Southeastern Section - 62nd Annual Meeting (20-21 March 2013)

Paper No. 5
Presentation Time: 4:30 PM


PULLIAM, Jay1, HUÉRFANO-MORENO, Victor2, VON HILLEBRANDT-ANDRADE, Christa3, OCASIO, Denisse4, PAYERO, Juan5 and PUJOLS, Rafael5, (1)Department of Geology, Baylor University, One Bear Place #97354, Waco, TX 76798, (2)Puerto Rico Seismic Network, University of Puerto Rico at Mayaguez, Box 9000, Mayagüez, PR 00680, (3)NOAA Caribbean Tsunami Center, University of Puerto Rico at Mayaguez, Mayaguez, PR 00681, (4)Puerto Rico Seismic Network, University of Puerto Rico at Mayaguez, Box 9000, Mayaguez, PR 00681, (5)Instituto Sismológico Universitario, Universidad Autónoma Santo Domingo, Ciudad Universitario, Apto. Postal 1335, Santo Domingo, 00000, Dominican Republic,

The Northern Caribbean Plate Boundary Zone is a complex region that has been modified extensively by the relative eastward movement of the Caribbean Plate and the plate’s impact with the buoyant Bahama carbonate platform. The results include extensive subduction of oceanic crust belonging to the North American Plate, a broad zone of deformation to accommodate strain, the development of several new transform and normal faults to relieve stress after collisions, the formation and rotation of microplates, and the rearrangement and aggregation of crustal fragments into new islands.

On 22 September 2003, a large (mW=6.5) earthquake struck the Dominican Republic, causing widespread damage that included partially collapsed buildings and bridges in the cities of Santiago and Puerto Plata and landslides in the mountainous outlying areas. Aftershocks reaching mW =5.1 followed for weeks afterward. This earthquake sequence is the strongest to affect the Dominican Republic since a series of powerful thrust events, including five earthquakes ranging in magnitude from 7.1 to 8.1, occurred between 1943 and 1953. Prior to 1943, significant earthquakes occurred in 1564 (in which the city of Santiago was destroyed), 1783, 1842, 1887, and 1897.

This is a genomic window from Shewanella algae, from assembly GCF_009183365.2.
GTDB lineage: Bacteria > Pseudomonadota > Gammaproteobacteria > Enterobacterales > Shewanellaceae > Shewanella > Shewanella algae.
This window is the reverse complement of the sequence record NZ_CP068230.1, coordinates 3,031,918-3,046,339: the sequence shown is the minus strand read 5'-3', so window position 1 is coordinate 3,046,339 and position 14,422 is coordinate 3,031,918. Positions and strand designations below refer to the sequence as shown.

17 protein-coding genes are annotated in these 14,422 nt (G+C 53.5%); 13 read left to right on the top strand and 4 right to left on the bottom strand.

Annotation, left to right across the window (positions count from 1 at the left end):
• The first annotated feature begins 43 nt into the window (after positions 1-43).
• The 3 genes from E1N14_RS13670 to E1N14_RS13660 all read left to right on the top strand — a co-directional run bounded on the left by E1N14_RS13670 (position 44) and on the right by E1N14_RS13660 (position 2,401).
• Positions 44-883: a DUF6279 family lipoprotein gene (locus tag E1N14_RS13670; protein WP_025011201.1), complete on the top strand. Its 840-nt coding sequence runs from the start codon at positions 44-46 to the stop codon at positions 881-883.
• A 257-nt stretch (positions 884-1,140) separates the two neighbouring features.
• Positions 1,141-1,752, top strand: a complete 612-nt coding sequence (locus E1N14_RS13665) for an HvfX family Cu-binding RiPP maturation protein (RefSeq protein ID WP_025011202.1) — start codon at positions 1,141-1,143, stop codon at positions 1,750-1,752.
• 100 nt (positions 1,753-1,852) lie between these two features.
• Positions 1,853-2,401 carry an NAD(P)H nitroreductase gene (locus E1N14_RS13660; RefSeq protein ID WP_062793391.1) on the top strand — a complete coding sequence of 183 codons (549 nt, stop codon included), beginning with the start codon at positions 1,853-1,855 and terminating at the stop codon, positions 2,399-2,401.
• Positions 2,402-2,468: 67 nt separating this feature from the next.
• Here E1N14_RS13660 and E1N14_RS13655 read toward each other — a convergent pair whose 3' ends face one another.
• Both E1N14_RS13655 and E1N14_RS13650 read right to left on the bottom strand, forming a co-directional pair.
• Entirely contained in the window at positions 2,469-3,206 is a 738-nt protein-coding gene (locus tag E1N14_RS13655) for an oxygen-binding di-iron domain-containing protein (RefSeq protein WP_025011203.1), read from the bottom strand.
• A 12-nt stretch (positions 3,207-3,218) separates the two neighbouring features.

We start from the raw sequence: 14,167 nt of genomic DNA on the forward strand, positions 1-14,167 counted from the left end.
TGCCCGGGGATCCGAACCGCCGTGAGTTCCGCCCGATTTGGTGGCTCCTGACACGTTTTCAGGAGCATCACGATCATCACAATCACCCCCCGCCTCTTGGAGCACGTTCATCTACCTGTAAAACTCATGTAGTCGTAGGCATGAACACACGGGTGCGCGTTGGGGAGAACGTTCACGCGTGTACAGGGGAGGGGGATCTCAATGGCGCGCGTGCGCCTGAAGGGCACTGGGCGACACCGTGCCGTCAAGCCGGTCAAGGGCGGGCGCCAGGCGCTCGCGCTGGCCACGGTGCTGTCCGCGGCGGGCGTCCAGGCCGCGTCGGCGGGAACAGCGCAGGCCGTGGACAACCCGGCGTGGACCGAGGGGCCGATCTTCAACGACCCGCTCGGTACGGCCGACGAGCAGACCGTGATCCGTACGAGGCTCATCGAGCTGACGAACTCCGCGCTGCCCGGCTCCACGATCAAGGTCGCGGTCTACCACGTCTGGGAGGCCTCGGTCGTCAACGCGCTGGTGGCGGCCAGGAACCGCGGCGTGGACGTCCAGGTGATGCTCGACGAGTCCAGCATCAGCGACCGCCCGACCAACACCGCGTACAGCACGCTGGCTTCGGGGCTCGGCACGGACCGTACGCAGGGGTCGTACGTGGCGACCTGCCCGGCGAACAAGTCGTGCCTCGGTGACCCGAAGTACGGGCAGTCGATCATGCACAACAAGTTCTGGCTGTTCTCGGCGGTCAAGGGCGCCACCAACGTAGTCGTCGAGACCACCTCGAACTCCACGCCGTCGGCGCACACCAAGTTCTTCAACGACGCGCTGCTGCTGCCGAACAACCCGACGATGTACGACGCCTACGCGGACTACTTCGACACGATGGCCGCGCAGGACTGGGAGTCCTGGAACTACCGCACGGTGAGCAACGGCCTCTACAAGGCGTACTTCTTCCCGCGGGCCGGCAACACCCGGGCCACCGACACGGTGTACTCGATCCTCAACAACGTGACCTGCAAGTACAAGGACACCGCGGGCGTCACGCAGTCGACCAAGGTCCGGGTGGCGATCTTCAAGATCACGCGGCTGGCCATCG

Following the 2003 Puerto Plata main shock we deployed 10 broadband seismographs borrowed from the IRIS PASSCAL Instrument Center around the aftershock zone for a period of two months and analyzed the data jointly with data from two permanent seismic networks in the Dominican Republic. Analyses included estimating a new 1D model of earth structure, re-locating more than 300 aftershocks, producing a 3D tomographic model of the fault zone from phase arrivals, and computing focal mechanisms. We will report the results of these analyses and their implications for regional structure, tectonics and seismic hazard.